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Tuesday,  May 21 , 2024

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News / Sports / Outdoors

Spring Chinook head down to Drano

Wind River also good spot as run peaks in May

By Terry Otto, Columbian freelance outdoors writer
Published: May 4, 2024, 5:55am
3 Photos
Another limit of Drano Lake springers via Cody Luft. Drano Lake should fish well into June, but the lake closes to sport fishing every Wednesday.
Another limit of Drano Lake springers via Cody Luft. Drano Lake should fish well into June, but the lake closes to sport fishing every Wednesday. (Courtesy of Chrome Dome Adventures) Photo Gallery

Spring Chinook passage over Bonneville Dam has increased during the last week, and the fishing at Drano Lake and the Wind River has picked up.

Both fisheries are doing well, but Drano Lake has been the better option. However, the good fishing has been attracting a lot of attention, especially on the weekends.

As of May 1, over 23,000 spring Chinook adults have crossed over Bonneville, with over 10,000 of those fish still within the Bonneville Pool. Daily counts have approached 2,500 a day at times.

According to Washington guide Cody Luft of Chrome Dome Adventures, catches at the two fisheries should peak sometime soon.

“It usually peaks sometime in the first week of May,” said Luft, “but the last couple years the patterns have kind of changed. The fish are showing later and later.”

Luft has been successful at getting his clients their limits on most days, and the expectation is that the good bite will continue.

Both Drano Lake and the Wind River have a one fin-clipped hatchery Chinook daily limit this year. State fisheries managers took the step to drop the limit from two Chinook in order to ensure that the White Salmon Hatchery received enough fish to fill their egg take needs.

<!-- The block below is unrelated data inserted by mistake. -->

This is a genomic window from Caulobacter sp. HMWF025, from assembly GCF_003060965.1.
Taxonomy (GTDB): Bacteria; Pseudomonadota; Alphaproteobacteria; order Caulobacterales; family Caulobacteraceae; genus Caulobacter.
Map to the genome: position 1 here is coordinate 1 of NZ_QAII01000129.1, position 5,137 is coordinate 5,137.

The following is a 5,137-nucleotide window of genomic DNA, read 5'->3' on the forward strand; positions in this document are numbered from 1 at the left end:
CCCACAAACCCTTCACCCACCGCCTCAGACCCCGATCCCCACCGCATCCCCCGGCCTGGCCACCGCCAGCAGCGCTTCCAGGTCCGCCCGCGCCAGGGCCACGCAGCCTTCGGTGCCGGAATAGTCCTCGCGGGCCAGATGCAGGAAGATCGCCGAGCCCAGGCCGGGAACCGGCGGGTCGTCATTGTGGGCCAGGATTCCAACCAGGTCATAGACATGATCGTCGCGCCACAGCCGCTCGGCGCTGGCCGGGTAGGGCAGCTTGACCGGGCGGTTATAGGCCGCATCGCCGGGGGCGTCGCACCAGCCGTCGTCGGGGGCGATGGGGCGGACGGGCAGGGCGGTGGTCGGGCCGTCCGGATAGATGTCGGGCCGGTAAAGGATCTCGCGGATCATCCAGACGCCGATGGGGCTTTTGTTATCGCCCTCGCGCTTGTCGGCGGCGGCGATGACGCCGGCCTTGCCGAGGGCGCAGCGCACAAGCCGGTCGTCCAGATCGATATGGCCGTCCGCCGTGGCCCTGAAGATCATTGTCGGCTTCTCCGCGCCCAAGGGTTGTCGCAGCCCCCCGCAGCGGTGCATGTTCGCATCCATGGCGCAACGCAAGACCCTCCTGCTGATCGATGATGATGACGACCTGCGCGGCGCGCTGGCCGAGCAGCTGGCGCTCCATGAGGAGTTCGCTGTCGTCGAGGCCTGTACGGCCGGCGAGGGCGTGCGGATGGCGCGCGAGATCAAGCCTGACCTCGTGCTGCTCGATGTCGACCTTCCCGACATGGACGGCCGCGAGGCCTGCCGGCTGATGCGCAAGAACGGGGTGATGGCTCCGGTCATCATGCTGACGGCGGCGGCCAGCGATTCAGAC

Most of the action has come in the “Toilet Bowl,” a popular spot where anglers troll in a tight circle near the entrance of the lake. It is here that anglers target the schools of fish as they first enter the lake from the Columbia River.

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The spot is small, and the numbers of angler’s fishing the area can be surprising. Anglers that fish the troll need to be adept at handling a boat, and they need to keep their lines and offerings under their boat as much as possible to avoid tangling with the boats behind them.

“On the weekends you will sometimes see as many as 80 boats out there,” said Luft.

What anglers are using

Iconic angler Buzz Ramsey from Klickitat has been fishing Drano Lake at times in Luft’s boat, and he described the most common rig that anglers are fishing.

“Most people are using a Pro-Troll flasher, the one with a fin on it,” said Ramsey. “With that flasher you can troll down to a slow speed. Everyone is jammed up and its going slow, and with the water still cold, the fish will respond better to a slower troll.”